I just wish that more people would join their local fire departments. Some of us are getting older and we need some young guns to help out. Most of the brothers on my department have been on our department for 20 years or more. I am 53 years old and have been on for only twelve years, a young pup when it comes to service time. My days of being a structural interior firefighter are coming to an end soon. I hear of too many firefighters going silent and I do not want my spouse to get a call saying I expired from a heart attack fighting a fire. I do not want the dragon to claim another. Have a good day and feel free to respond in any way about your feelings on volunteer firefighters or departments and some of your stories. Good Day!

©Bilodeau,D.H. 2014  The picture featured is from Sun Journal in Maine.

Standing On The Edge Of Life

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I wanted to be a police officer but ended up a firefighter. I am on a volunteer department and only get paid when on a call. The money is not important because I only get about 400 dollars a year. Why would anyone decided to get involved in something that could end your life very quickly anyways? I can only respond to this question as it pertains to myself, others will have different opinions for sure.

First of all, there is no other adrenaline rush like when your pager goes off and you never know what the nature of the call on the other end is going to be. Really think about this for a moment. You are sitting, watching television, and the tone goes off. You rush to the garage and gather your turnout gear and try to get it on quickly. Someone needs your help and needs it now. Firefighters! A plane has just crashed into the lake with possible survivors. Or a call comes out with a house is on fire and people are trapped on the second floor. How about a victim is trapped in motor vehicle. So you never know what to expect but to always expect for the unexpected. It is kind of like fishing. You never know what the next one is going to be.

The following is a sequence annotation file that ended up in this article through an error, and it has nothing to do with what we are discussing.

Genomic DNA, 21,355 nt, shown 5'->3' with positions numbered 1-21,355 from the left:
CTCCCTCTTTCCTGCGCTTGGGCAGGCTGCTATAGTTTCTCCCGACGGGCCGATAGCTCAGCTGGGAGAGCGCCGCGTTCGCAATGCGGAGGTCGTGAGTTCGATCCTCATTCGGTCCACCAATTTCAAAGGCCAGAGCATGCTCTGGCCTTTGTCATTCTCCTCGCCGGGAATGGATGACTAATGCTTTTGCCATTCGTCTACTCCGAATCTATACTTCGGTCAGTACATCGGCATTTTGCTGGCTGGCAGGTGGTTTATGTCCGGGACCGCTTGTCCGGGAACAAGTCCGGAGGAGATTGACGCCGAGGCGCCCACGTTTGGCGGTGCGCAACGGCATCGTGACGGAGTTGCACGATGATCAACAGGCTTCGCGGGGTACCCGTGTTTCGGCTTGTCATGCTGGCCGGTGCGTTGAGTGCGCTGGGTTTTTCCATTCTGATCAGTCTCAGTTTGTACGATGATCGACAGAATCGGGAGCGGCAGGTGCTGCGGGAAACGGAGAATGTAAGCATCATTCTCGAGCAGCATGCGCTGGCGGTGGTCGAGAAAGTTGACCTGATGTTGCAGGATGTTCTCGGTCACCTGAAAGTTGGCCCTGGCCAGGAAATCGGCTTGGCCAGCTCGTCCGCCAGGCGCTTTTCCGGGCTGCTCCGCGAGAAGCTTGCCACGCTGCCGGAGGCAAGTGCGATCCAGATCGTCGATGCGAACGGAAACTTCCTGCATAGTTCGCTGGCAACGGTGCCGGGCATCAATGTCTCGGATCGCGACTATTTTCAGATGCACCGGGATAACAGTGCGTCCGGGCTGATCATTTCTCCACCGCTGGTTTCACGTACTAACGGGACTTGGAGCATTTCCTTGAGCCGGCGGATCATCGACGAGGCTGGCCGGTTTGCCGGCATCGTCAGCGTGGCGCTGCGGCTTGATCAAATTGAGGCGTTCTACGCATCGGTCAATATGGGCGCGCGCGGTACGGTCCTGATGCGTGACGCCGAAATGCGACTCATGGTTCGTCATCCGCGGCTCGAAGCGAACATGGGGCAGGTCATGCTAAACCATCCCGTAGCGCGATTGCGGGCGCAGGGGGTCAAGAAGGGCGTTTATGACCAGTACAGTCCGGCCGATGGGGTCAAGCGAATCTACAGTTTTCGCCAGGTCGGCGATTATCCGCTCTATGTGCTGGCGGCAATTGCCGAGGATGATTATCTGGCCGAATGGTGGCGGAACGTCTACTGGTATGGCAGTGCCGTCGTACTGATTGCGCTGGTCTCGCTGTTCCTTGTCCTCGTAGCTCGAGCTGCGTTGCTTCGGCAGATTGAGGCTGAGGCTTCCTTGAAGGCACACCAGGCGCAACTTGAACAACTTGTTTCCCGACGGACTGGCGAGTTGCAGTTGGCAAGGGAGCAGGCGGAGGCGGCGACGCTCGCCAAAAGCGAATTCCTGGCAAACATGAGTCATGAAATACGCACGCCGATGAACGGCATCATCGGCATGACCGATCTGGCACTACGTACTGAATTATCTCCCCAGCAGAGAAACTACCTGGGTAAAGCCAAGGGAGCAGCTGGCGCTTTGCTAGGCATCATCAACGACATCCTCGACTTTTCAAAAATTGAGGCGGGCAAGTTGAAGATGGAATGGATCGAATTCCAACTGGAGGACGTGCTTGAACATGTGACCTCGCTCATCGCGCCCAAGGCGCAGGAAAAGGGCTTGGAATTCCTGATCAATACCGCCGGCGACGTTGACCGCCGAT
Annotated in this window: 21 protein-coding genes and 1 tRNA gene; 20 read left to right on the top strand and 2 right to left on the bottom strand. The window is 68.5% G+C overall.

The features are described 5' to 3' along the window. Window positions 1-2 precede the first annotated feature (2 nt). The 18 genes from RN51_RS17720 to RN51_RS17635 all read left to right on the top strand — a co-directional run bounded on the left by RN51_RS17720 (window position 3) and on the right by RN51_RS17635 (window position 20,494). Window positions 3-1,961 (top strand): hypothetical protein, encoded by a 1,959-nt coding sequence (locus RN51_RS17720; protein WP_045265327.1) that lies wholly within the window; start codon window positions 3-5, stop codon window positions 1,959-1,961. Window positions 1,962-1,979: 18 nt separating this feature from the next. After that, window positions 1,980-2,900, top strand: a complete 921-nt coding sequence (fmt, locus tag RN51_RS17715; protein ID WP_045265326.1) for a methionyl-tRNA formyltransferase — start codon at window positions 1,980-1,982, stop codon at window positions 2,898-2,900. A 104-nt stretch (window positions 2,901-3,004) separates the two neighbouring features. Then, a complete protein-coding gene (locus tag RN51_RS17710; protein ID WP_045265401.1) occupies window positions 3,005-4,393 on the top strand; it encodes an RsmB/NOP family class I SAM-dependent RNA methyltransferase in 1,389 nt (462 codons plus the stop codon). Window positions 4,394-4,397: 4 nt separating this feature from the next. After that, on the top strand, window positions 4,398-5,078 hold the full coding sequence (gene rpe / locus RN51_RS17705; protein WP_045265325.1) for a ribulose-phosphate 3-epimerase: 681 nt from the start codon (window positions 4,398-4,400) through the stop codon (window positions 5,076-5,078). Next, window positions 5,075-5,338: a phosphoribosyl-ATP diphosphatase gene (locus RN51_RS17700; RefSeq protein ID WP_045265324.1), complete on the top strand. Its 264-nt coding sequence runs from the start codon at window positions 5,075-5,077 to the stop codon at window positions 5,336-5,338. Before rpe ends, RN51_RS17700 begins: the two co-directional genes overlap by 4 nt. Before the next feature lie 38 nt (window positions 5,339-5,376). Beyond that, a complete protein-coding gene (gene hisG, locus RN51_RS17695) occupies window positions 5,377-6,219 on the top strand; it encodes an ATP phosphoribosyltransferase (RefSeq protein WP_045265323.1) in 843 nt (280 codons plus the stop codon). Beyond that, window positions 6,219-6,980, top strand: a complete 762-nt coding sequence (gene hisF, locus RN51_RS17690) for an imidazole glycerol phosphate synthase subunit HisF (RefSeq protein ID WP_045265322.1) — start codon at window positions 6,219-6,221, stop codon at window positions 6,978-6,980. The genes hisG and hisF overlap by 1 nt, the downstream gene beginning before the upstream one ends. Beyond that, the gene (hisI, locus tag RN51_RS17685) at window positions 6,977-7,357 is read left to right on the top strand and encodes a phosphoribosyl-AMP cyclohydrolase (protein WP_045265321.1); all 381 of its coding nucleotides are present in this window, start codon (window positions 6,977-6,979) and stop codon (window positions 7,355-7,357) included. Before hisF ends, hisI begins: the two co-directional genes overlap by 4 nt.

I have often thought about why I chose to be in public service in the first place. What was the trigger. I remember as a young man in in primary school when the kids and I were playing red rover red rover. Two teams with all the kids holding hands. The object of the game is to crash through their line of interlocking hands. If you get through the line someone is eliminated. This one particular day a kid ran over as fast as he could and got clobbered in the face. His face started to bleed and all the kids just stood there. I ran over to this kid and helped him get to his feet and brought him to the teacher. Was this the trigger? I am kind of thinking that it could be the first. Helping someone in need and not just sitting there watching.